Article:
The U.S. government has been tightening restrictions on student visas since the September 11 terrorist attacks. The increased security has hit America's prestigious research institutions, where half of the students in science and technical fields are foreign-born. At a hearing this week, some members of Congress said the visa problems put the country at risk.
State Department officials are caught between competing demands in the post-September 11 world. The fact that several of the 9-11 hijackers were in the United States on student visas became a national security issue.
Before September 11, the State Department granted student visas automatically if no agency raised an objection within 30 days. But at a hearing Wednesday before the House Committee on Science, Deputy Assistant Secretary of State Janice Jacobs, said times have changed.
"In the post-9-11 environment, we do not believe that the issues at stake allow us the luxury of erring on the side of expeditious processing," she explained.
Ms. Jacobs said the State Department now insists on hearing from law enforcement before issuing these visas.
She said she recognizes most foreign students in scientific and technical fields are coming to the United States for legitimate reasons. But, Ms. Jacobs added, not all of them are.
"This includes individuals who may be coming to unlawfully obtain and export sensitive technology or information, especially if it relates to the development or spread of weapons of mass destruction," she explained.
The extra scrutiny the department is giving to foreign students in science and technical fields is causing backlogs and delays.
Some committee members say holding up student visas on national security grounds may itself be a threat to national security. For example, during World War II, German, Italian, Polish, and Russian-born scientists were instrumental in the development of the atomic bomb.
But Congressman David Wu told the committee, some highly qualified scientists were excluded from the United States during the cold war, when fear of Communism influenced government policy.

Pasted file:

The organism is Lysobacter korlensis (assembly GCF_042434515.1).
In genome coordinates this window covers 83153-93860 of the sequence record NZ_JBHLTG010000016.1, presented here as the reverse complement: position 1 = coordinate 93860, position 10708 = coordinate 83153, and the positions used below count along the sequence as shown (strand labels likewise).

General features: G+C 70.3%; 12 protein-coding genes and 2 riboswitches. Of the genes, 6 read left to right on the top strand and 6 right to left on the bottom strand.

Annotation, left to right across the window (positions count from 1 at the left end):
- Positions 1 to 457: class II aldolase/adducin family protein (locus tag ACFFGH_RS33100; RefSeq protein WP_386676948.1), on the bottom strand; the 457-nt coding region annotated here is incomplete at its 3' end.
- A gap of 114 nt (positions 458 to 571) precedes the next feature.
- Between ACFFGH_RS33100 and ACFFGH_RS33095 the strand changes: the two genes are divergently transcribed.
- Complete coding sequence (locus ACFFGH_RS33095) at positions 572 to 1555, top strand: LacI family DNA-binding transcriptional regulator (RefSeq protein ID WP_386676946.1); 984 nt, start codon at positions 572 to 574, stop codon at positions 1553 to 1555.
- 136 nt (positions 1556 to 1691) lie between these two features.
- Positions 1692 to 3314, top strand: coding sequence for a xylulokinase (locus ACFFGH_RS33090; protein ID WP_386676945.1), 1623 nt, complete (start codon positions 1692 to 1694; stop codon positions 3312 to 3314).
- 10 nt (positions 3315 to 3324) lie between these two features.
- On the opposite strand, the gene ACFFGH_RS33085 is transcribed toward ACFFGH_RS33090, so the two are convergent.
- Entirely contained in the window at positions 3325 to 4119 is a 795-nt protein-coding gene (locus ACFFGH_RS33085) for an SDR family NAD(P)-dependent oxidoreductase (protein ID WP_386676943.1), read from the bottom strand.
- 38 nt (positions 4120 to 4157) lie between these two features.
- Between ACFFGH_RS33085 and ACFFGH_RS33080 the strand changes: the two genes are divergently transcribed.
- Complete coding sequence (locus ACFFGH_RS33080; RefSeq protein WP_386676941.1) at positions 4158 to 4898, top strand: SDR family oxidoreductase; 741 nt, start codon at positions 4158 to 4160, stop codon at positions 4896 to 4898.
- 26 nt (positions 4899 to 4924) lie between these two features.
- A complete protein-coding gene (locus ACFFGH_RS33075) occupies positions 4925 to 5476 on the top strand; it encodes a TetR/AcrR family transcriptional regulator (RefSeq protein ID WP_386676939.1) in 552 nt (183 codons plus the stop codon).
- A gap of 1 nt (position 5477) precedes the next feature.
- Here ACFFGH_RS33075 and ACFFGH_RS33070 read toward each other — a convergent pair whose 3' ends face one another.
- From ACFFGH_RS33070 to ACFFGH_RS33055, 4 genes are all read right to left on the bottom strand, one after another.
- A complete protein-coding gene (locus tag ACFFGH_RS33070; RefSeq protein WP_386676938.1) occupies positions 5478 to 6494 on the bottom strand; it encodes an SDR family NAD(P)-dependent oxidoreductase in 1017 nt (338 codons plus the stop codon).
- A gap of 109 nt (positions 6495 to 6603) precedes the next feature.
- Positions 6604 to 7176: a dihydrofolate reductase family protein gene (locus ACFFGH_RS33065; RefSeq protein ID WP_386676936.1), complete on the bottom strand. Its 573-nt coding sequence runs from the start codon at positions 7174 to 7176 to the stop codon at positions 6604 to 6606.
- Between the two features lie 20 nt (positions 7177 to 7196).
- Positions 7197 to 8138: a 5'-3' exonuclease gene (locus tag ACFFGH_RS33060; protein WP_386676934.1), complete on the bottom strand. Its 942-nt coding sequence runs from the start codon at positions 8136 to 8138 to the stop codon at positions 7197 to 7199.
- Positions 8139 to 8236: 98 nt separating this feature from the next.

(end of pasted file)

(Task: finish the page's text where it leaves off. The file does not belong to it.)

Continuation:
"The Chinese scientist who is the father of the People's Republic of China's rocketry program was driven out of the United States by McCarthyism," he said. "And I would hate to see that we engage in a pattern of conduct now out of fear that would damage our national interest and help our adversaries."
Committee members and witnesses pointed out that the United States owes much of its status as an economic superpower to top-notch foreign-born scientists.
Ms. Jacobs pointed out that the State Department has hired more staff and is using more technology in a bid to speed up visa applications.
But American Council on Education president David Ward said the State Department's procedures have not been working smoothly. He said there have been frequent technical problems, including lost, misdirected, and inaccessible records. Government personnel have not been trained to understand the new visa regulations, or to use new computer software.
And, Mr. Ward noted that nearly a million new applications will enter the system before August as college application season begins.
"We do not know whether the capacity will be stretched to the breaking point with this sudden increase in volume, because with this low level of volume it has obviously been struggling," he said.
According to Mr. Ward, an even more serious issue is the system's unpredictability.
"One can deal with predictable delays, which could be understood by a logjam," he said. "But if there is unpredictability in the system, and no rationality in why one visa is delayed and another is not, I think that unpredictability is a serious problem."
Princeton University President Shirley Tilghman stressed the problems do not stop once the students arrive. "They have difficulty leaving the country, either to attend scientific meetings or to visit their families, and then find that there are extended delays in their ability to re-enter the United States after their visits outside the country," she said.
According to Ms. Tilgman, it not only interrupts their studies, but because many graduate students are also teachers, it also disrupts other classes.
If future students know they may run into hassles if they apply to schools in the United States, Ms. Tilgman said they'll go elsewhere.
"These individuals, by virtue of their quality, have options, have opportunities to study anywhere in the world," she explained. "I really believe that if this country is to sustain its international leadership role in science and technology, it must continue to engage the very best students and scholars from around the world."
The State Department's Janice Jacobs stressed that the department is doing everything it can to make the process smoother. "But I do not foresee a return to the more-rapid processing we enjoyed when we thought the threat to our country was less than it turned out to be," she added.
She said visa officials have had to make changes much more quickly after September 11, and that caused problems. But, she said, the system is improving, and most cases are now processed in 30 days or less.